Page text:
Chase Nicholson of Ouray was the big winner this year, catching 571 smallmouth and the top prize of $5,000 for most fish caught. He also won $500 for smallest fish caught – 3.3 inches. Nicholson tied with Tyler Deuschle of Delta for biggest fish caught, 17.2 inches they split the $500 prize. Second place for most fish caught went to Lawrence Cieslewicz of Montrose, who caught 283. He also won the grand-prize raffle for an additional $2,500. Chris Cady from Delta turned in 128 fish and placed third for most fish caught.

“#Colorado is the #Southwest’s water cooler” — Michael Cox #ColoradoRiver #COriver #aridification

Here’s a guest column from the Michael Cox via The Montrose Press:

All hell needs is water.

That iconic declaration could have been uttered by any number of famous writers, government officials and even men and women of the cloth. In fact, it was the observation of an undertaker from Prescott, Arizona. Budge Ruffner was forced to become a mortician when his father won the funeral home in a card game on Whiskey Row. Budge was a better philosopher/writer than he was an embalmer. He was a student of the history of this corner of the nation. And so, one of his books, published by the University of Arizona, carried this astute observation as the title.

For much of the great Southwest, from El Centro to Amarillo, and from Idaho to the Mexico border, one of the only things that ever really stood in the way of progress or economic stability was the availability of a dependable water supply. Sunny and dry with, in many cases, fertile soil, the desert only needed moisture, as is testified to whenever it rains in the desert and a profusion of flowers burst forth.

The Uncompahgre River Valley is technically high desert, even though a river runs through it. Early, it seemed like a nice place to live and the river valley soil proved rich. But the water came and went — it went more often than it came. Farming was a gamble at best. Often the summer months would see the river reduced to a trickle.

The solution came when one of those early farmers, Frank Lauzon, put forth the idea of a tunnel bringing water from the much bigger, and more consistent, Gunnison River to the Montrose valley. The longest irrigation tunnel in the world turned Montrose into a fertile place to grow everything from beans to a sweet corn variety that is now in demand worldwide.

But that is not the happy ending to the story. The prince is still a frog. And frogs need more water. What happens with water in Montrose and on the Western Slope of Colorado eventually affects places like Phoenix, Tucson, El Paso, Las Vegas, Denver and Omaha. Yes Omaha. That’s where the South Platte River, born in Colorado, joins the Missouri River. Omaha depends on the South Platte and the Missouri. Over here on the Western Slope we are the watershed that produces one of the most embattled, highly regulated and now overused rivers in the U.S., The Rio Colorado and its tributaries.

The Colorado River itself is born in the Rockies and flows in multiple iterations to the Gulf of California. It has not been a wild river for a very long time. It is damned at Glen Canyon, Boulder Canyon, Parker, Davis Camp, Imperial and Morales. On the way, 1 million acre feet (AF) go to Las Vegas, 1.5 million to the Central Arizona Project, half-a-million to California’s Coachella Valley, 4.4 million to the Imperial Valley, plus more to other municipalities, a dozen Indian tribes and other entities. At Morales Dam on the Mexican border it gives the last of itself, a guaranteed 1.5 million acre feet to the Mexican farm lands and Mexicali, Baja, California. The river itself never reaches the ocean anymore.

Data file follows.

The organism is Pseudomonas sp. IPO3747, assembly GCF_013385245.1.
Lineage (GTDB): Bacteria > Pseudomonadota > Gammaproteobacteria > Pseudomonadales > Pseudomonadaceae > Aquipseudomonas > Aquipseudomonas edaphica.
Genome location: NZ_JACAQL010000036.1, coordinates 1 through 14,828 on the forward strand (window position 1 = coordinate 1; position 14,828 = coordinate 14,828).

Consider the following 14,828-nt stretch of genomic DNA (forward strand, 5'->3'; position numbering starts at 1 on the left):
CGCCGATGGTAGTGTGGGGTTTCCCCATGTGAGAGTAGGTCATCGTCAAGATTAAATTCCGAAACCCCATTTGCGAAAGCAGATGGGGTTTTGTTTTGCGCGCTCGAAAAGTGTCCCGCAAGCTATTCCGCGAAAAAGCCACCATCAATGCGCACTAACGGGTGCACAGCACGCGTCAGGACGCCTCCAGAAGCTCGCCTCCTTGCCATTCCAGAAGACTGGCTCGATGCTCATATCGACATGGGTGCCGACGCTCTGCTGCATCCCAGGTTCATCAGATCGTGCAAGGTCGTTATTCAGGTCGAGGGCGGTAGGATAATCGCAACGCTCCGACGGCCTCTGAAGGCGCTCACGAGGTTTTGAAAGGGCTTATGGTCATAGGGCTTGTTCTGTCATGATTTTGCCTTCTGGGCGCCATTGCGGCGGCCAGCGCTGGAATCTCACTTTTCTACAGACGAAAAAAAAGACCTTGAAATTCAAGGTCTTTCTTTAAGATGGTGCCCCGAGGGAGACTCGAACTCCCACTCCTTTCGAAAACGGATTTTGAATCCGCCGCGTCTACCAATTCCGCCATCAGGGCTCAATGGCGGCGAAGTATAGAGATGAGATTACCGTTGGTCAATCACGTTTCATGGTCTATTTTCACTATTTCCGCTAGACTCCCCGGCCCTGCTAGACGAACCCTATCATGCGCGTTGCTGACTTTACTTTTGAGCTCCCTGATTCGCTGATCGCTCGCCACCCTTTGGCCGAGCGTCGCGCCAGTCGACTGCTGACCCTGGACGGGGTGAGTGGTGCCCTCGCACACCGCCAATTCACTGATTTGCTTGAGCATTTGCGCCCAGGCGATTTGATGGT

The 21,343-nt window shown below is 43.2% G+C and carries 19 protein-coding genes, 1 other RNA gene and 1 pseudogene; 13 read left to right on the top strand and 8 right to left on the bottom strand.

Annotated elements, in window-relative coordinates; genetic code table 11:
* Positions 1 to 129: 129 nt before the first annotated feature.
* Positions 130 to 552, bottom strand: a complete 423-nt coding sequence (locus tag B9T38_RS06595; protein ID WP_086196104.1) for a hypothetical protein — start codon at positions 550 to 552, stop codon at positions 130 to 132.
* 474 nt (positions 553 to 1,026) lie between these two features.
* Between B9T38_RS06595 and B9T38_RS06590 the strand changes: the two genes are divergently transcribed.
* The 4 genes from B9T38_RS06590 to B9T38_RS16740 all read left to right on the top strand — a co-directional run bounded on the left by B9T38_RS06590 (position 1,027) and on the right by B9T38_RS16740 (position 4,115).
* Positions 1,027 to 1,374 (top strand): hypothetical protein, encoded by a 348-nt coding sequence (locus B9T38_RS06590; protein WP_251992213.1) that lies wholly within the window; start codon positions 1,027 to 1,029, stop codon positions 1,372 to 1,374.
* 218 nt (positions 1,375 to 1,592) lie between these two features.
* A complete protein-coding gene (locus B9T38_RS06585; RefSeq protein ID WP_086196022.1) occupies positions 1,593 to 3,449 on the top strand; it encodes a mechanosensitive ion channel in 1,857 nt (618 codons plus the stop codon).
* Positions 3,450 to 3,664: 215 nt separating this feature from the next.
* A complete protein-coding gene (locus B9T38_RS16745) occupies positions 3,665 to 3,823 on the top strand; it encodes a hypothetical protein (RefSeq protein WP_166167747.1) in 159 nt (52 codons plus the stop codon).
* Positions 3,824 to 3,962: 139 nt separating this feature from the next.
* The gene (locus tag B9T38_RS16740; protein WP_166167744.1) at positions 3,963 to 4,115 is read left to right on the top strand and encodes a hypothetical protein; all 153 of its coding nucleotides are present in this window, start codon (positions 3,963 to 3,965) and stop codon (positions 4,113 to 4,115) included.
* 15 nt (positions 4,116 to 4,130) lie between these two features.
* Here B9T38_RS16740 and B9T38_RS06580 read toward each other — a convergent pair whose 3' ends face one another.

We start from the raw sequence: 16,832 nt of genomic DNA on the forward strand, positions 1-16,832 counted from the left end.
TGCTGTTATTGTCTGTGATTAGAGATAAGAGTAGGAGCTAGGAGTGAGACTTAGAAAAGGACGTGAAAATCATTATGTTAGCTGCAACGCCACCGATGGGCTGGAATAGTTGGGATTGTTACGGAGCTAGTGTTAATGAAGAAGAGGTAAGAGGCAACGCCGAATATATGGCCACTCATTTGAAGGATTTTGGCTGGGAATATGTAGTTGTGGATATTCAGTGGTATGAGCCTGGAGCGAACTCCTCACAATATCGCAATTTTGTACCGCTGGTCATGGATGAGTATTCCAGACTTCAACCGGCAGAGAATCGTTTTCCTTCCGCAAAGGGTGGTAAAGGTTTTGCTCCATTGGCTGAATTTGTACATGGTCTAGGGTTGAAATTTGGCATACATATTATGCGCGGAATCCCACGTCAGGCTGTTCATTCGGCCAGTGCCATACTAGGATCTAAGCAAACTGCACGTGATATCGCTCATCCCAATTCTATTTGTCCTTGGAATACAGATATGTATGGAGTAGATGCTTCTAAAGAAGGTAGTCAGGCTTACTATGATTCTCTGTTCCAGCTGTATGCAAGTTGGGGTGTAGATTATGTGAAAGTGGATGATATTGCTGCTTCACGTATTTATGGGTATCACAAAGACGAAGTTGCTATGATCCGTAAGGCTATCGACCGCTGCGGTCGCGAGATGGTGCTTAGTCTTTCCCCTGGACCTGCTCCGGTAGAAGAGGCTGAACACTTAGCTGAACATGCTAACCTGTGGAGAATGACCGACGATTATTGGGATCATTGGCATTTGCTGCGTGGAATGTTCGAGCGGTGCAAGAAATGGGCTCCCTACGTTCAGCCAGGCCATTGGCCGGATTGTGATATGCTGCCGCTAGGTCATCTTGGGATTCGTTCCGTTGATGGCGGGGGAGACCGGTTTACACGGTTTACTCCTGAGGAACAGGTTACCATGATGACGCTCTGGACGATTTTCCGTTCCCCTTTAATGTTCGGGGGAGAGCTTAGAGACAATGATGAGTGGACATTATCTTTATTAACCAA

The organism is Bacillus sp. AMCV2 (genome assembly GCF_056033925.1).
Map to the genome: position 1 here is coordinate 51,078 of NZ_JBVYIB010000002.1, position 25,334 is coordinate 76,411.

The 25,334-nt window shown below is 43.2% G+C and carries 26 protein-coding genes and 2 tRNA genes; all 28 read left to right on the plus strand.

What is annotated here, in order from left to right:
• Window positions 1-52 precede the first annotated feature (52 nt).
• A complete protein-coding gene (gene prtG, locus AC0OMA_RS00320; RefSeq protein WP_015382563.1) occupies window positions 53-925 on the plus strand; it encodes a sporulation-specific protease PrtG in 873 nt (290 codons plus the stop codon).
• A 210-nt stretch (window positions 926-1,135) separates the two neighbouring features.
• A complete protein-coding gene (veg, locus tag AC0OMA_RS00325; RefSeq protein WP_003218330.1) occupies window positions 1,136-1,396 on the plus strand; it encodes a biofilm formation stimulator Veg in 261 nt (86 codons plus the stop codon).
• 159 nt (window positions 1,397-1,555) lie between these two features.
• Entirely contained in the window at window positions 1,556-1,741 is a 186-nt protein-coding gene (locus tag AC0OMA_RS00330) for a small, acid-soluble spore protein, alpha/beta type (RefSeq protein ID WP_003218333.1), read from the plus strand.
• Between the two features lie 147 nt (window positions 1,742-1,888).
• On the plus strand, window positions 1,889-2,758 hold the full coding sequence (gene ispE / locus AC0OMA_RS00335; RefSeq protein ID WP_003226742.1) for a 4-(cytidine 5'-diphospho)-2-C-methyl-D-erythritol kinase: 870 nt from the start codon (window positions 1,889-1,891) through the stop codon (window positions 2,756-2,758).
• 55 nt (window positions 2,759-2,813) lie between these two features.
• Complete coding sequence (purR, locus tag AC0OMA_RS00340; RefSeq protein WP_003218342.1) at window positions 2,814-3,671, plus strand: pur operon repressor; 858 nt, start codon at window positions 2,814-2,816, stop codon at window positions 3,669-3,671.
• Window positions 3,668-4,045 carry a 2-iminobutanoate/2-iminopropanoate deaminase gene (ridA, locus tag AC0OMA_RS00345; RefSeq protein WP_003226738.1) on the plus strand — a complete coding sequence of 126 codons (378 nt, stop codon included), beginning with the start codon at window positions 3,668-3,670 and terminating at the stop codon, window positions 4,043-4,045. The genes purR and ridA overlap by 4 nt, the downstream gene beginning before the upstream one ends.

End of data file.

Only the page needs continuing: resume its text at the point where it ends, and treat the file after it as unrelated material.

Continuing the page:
Colorado is the Southwest’s water cooler.

Here is the bottom line, when it comes to water in the Southwestern U.S.: We have it, they want it. It has always been that way. Colorado has always been the water cooler for the rest of the southwest. Without it, lettuce doesn’t grow in the Imperial Valley. Palm Springs doesn’t water golf courses. Phoenix or Tucson don’t keep growing. Believe it or not, they all care how much water Montrose and Delta farms take out of the rivers. Which isn’t all that much.

Agriculture on the Western Slope uses about 1.4 million acre-feet per year. The cities and towns use about 77,000 acre feet per year. There are about 80,000 acres under cultivation, primarily in Delta and Montrose counties. Those farms and ranches are a major part of the economy here. But, there are folks in Phoenix (and Denver) who would sooner those farms went fallow. That’s what causes concern for people like Steve Anderson, the General Manager of the Uncompahgre Valley Water Users Association (UVWUA).

How much water is kept and used in the Uncompahgre River Valley depends on a staggering number of factors, the most important of which are the water rights connected to the land.

“We are somewhat insulated in that the water rights are connected to the land,” Anderson explained. “Those senior rights are federal, connected to the agreements made when the Bureau of Reclamation facilitated the Gunnison tunnel. The rights will always been connected to the land.”

That is important because under that arrangement, a landowner cannot simply sell his water rights to, say, a downstream entity.

The UVWUA, which has 3,500 shareholders (landowners), gets a constant 1,000 cubic-feet per second (CFS) flow from the tunnel, 24/7, April through October. To be sure, there are folks both on the Front Range and downstream who think that is more water than is really needed in the Montrose and Delta Valleys.

“There will always be pressure on areas like the Western Slope to cede water to the populated areas,” says Anderson. “When push comes to shove, the votes are there to change the rules.”